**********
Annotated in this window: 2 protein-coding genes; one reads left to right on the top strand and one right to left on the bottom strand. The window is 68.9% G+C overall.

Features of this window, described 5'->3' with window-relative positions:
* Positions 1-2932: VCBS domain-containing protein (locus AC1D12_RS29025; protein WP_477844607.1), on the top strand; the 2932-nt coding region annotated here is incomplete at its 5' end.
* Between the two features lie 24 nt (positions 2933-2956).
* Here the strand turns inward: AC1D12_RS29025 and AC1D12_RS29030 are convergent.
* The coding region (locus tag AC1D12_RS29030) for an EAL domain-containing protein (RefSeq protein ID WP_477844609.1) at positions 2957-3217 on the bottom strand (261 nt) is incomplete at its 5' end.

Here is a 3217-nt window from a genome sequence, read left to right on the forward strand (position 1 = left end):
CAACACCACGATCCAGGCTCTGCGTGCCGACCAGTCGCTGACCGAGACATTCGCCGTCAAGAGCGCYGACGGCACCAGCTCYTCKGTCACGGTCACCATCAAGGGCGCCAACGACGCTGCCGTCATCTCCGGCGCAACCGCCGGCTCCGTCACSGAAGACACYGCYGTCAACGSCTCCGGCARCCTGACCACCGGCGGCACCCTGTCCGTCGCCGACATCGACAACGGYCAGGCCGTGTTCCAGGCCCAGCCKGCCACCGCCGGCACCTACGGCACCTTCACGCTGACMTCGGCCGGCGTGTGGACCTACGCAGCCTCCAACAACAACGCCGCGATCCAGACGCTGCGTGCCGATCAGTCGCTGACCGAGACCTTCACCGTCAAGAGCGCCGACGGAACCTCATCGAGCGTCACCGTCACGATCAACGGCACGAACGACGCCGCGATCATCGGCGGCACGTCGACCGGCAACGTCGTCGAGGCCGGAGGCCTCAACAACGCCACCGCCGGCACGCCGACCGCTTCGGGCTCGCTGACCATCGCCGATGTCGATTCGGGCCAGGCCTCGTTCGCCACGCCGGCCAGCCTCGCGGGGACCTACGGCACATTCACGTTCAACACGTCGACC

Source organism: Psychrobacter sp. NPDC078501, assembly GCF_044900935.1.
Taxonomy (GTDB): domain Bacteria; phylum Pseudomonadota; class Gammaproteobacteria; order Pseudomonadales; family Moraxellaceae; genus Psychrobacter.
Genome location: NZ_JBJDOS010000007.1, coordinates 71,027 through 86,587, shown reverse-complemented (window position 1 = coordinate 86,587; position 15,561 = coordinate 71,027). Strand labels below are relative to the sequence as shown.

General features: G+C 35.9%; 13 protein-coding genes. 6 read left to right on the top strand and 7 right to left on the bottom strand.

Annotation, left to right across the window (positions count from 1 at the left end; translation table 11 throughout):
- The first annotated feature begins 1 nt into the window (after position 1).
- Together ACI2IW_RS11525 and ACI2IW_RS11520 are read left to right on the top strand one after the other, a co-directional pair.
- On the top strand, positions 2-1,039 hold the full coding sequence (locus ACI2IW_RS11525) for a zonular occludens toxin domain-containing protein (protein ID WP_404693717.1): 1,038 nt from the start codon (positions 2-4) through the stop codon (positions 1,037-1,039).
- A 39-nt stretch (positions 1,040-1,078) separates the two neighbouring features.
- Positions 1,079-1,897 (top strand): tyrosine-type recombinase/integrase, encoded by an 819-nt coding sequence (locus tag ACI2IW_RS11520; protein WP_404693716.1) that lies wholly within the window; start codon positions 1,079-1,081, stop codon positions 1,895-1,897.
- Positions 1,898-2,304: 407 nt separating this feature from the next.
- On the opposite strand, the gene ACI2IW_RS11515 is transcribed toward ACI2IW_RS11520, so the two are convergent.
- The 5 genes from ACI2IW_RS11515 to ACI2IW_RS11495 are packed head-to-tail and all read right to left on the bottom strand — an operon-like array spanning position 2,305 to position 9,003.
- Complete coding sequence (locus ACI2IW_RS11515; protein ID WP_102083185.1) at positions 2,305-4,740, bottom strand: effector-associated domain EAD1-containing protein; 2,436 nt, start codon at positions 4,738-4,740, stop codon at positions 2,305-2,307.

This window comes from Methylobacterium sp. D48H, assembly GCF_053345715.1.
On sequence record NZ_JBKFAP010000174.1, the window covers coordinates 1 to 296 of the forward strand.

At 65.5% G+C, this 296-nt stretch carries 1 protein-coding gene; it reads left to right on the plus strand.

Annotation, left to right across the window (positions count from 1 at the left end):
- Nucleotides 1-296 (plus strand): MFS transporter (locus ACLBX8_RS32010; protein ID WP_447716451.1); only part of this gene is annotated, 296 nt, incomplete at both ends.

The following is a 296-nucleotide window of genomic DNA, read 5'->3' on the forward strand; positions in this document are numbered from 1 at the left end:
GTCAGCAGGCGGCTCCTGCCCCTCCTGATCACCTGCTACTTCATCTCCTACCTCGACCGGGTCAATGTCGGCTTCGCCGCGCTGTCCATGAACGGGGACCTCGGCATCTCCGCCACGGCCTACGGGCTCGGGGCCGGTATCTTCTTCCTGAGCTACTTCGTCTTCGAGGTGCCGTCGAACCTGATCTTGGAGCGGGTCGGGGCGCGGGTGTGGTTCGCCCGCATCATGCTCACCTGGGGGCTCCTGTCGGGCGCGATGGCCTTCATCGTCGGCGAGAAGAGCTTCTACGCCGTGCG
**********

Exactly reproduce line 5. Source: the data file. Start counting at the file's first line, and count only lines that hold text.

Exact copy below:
* Here the strand turns inward: AC1D12_RS29025 and AC1D12_RS29030 are convergent.